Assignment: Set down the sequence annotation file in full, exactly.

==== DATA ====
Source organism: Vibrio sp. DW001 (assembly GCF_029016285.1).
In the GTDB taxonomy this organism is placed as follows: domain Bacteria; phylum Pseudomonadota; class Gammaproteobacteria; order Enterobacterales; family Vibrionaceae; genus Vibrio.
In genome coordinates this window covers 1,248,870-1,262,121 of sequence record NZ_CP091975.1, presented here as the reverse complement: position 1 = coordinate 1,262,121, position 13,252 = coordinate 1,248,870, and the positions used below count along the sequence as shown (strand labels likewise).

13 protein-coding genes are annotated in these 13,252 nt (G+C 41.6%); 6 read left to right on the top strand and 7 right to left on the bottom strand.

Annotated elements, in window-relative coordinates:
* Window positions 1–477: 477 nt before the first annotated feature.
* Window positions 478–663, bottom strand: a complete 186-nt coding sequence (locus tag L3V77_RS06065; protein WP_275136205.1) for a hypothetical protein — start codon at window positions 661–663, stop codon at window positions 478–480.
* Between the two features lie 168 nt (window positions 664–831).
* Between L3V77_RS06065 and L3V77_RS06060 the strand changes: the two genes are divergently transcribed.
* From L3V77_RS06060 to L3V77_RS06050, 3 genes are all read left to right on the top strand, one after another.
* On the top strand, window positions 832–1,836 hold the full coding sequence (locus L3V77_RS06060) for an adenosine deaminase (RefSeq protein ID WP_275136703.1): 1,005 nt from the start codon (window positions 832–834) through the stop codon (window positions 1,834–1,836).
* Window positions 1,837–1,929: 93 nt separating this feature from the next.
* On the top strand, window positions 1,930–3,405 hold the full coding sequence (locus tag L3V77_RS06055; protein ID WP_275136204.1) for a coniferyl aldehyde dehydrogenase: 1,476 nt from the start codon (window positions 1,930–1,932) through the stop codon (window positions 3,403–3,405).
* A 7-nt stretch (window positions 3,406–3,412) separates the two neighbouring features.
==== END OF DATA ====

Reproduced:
Source organism: Vibrio sp. DW001 (assembly GCF_029016285.1).
In the GTDB taxonomy this organism is placed as follows: domain Bacteria; phylum Pseudomonadota; class Gammaproteobacteria; order Enterobacterales; family Vibrionaceae; genus Vibrio.
In genome coordinates this window covers 1,248,870-1,262,121 of sequence record NZ_CP091975.1, presented here as the reverse complement: position 1 = coordinate 1,262,121, position 13,252 = coordinate 1,248,870, and the positions used below count along the sequence as shown (strand labels likewise).

13 protein-coding genes are annotated in these 13,252 nt (G+C 41.6%); 6 read left to right on the top strand and 7 right to left on the bottom strand.

Annotated elements, in window-relative coordinates:
* Window positions 1–477: 477 nt before the first annotated feature.
* Window positions 478–663, bottom strand: a complete 186-nt coding sequence (locus tag L3V77_RS06065; protein WP_275136205.1) for a hypothetical protein — start codon at window positions 661–663, stop codon at window positions 478–480.
* Between the two features lie 168 nt (window positions 664–831).
* Between L3V77_RS06065 and L3V77_RS06060 the strand changes: the two genes are divergently transcribed.
* From L3V77_RS06060 to L3V77_RS06050, 3 genes are all read left to right on the top strand, one after another.
* On the top strand, window positions 832–1,836 hold the full coding sequence (locus L3V77_RS06060) for an adenosine deaminase (RefSeq protein ID WP_275136703.1): 1,005 nt from the start codon (window positions 832–834) through the stop codon (window positions 1,834–1,836).
* Window positions 1,837–1,929: 93 nt separating this feature from the next.
* On the top strand, window positions 1,930–3,405 hold the full coding sequence (locus tag L3V77_RS06055; protein ID WP_275136204.1) for a coniferyl aldehyde dehydrogenase: 1,476 nt from the start codon (window positions 1,930–1,932) through the stop codon (window positions 3,403–3,405).
* A 7-nt stretch (window positions 3,406–3,412) separates the two neighbouring features.